This month’s picks from the ancient archives of cinema
THE POPE MUST DIE (1991)
Robbie Coltrane, who sadly passed this month, was a huge, cuddly, loveable man. He filled the screen both physically and metaphorically, and even when he was playing criminals or sleaze-bags, he was charming. It was always a delight to find he was in a film, and he made even the worst pictures worth watching.
He will be remembered for Harry Potter and James Bond, though it was the likes of this obscure comedy from 1991 where Coltrane’s talents shone. Coltrane plays Dave Albinizi, a priest at a struggling orphanage who (thanks to a spelling error) unintentionally derails a mafia conspiracy and gets elected Pope. A tad misnamed (there isn’t much assassinating going on), this is a perfect Sunday afternoon movie.
THE PROUD VALLEY (1940)
Paul Robeson plays David Goliath, an African-American sailor who finds work and comradeship in a South Wales mining community. For 1940, this film was extraordinarily progressive, and even today (despite a couple of moments) it is amazingly watchable and miles ahead of anything that would come out in the following forty years. This is one of the earliest British or American films (maybe the earliest) to depict a black person as a real character, as a human being, rather than as a stereotype or a caricature. There is some fabulous singing as well.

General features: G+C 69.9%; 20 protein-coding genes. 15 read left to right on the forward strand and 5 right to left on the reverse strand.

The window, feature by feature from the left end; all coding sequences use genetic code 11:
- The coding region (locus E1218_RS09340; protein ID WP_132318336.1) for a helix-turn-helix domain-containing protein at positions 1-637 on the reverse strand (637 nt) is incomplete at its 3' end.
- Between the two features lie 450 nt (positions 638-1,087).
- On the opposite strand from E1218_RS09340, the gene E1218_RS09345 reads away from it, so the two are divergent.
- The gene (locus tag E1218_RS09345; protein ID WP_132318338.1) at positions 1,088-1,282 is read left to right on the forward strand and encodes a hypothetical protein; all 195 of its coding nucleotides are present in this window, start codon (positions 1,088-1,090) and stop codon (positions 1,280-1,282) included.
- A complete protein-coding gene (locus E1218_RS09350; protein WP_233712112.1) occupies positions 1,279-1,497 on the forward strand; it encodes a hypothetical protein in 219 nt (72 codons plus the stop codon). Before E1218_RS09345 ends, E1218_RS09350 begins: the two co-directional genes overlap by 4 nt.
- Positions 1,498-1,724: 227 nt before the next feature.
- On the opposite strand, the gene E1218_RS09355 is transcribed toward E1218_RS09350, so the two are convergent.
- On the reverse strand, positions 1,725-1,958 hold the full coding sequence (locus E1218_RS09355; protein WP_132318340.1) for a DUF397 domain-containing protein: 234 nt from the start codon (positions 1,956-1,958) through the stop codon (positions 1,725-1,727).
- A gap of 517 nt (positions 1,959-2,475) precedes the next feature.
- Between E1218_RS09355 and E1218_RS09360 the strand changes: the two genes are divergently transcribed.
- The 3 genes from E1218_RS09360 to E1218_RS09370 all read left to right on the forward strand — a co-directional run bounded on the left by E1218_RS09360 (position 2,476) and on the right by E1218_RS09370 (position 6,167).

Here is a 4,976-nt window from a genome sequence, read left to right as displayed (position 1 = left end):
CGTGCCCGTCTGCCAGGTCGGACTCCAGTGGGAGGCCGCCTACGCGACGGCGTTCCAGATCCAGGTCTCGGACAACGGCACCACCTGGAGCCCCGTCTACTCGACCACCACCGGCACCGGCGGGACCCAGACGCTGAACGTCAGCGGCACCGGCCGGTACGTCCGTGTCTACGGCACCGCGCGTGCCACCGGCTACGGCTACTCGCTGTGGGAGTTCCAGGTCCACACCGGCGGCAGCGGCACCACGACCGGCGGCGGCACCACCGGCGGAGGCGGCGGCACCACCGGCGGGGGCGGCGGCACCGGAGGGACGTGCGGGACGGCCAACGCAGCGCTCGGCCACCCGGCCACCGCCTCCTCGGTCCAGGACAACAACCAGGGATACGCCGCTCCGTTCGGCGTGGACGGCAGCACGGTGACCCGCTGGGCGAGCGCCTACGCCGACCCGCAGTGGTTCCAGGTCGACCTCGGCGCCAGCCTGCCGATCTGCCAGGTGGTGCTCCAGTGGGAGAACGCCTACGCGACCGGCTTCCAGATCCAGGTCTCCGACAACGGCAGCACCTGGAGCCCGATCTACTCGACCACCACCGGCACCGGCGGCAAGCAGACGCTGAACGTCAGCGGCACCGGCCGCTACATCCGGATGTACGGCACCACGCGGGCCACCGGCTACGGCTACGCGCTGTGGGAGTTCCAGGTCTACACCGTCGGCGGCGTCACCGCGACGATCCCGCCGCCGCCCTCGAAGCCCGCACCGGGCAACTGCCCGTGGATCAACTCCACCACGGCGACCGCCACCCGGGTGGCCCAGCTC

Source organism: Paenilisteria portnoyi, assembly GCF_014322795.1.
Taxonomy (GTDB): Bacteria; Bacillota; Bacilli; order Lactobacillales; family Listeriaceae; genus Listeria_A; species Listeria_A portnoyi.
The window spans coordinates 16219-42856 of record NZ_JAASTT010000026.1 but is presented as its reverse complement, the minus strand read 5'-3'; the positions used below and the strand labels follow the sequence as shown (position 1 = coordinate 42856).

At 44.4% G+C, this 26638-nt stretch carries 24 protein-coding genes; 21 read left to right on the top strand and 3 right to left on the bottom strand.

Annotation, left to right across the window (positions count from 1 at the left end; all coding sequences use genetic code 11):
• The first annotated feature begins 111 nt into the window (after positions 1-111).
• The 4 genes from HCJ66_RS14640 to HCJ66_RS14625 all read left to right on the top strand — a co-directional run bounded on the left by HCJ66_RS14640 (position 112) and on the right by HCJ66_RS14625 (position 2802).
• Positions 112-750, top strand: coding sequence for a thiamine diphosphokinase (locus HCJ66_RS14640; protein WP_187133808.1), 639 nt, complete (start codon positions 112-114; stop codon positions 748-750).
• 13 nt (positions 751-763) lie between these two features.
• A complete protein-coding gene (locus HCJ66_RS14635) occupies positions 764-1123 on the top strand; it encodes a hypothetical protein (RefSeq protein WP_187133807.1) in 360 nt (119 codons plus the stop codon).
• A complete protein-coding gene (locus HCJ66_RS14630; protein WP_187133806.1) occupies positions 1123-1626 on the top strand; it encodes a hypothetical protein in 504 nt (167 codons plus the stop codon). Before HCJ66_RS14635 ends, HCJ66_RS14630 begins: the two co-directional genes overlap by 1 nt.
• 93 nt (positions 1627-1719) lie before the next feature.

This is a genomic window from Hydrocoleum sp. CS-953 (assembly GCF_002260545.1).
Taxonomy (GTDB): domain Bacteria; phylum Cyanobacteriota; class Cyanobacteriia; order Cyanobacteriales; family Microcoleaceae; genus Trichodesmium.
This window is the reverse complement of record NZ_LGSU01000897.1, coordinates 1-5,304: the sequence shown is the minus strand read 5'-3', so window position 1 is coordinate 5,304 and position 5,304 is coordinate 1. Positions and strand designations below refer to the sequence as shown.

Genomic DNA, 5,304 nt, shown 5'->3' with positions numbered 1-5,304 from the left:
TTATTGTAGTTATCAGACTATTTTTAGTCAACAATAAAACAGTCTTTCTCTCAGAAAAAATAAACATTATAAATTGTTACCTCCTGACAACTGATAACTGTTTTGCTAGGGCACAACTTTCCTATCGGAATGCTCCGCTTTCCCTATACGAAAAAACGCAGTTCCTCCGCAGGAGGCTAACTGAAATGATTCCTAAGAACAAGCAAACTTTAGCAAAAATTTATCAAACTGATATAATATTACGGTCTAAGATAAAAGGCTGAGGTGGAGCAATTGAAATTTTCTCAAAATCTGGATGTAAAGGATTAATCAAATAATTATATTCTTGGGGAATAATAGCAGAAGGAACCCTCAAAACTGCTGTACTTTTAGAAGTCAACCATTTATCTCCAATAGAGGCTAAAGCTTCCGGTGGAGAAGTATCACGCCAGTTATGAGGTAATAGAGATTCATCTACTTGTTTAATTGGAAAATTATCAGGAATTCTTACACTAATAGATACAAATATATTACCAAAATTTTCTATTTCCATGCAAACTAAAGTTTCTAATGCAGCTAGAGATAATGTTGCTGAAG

AN AMERICAN WEREWOLF IN LONDON (1981)
Beware the moon! Two backpackers walking on the Yorkshire Moors (actually the Brecon Beacons) are attacked. One of them is killed, forced to walk the earth as ‘the undead.’ The other…Fresh off The Blues Brothers, director John Landis was on top form with this bleak horror-comedy. Not for the squeamish, though – the prosthetics are still disgusting all these years later.
HELP! I’M A FISH (2000)
When his sister drinks a mad scientist’s concoction and is turned into a starfish, Fly accidentally throws her into the sea and must drink the same concoction in order to go rescue her. This Danish animation, accompanied by a bangin’ europop soundtrack, is a perfect antidote to the winter blues – wrap yourself in a blanket, grab a pizza, and enjoy. The highlight is Alan Rickman’s Joe, a jumped up Pilot fish infected by the concoction. You can tell Rickman was in his element with this one.
If I don’t start hearing ‘I’m a Little Yellow Fish’ in the clubs, I’m gonna get mad.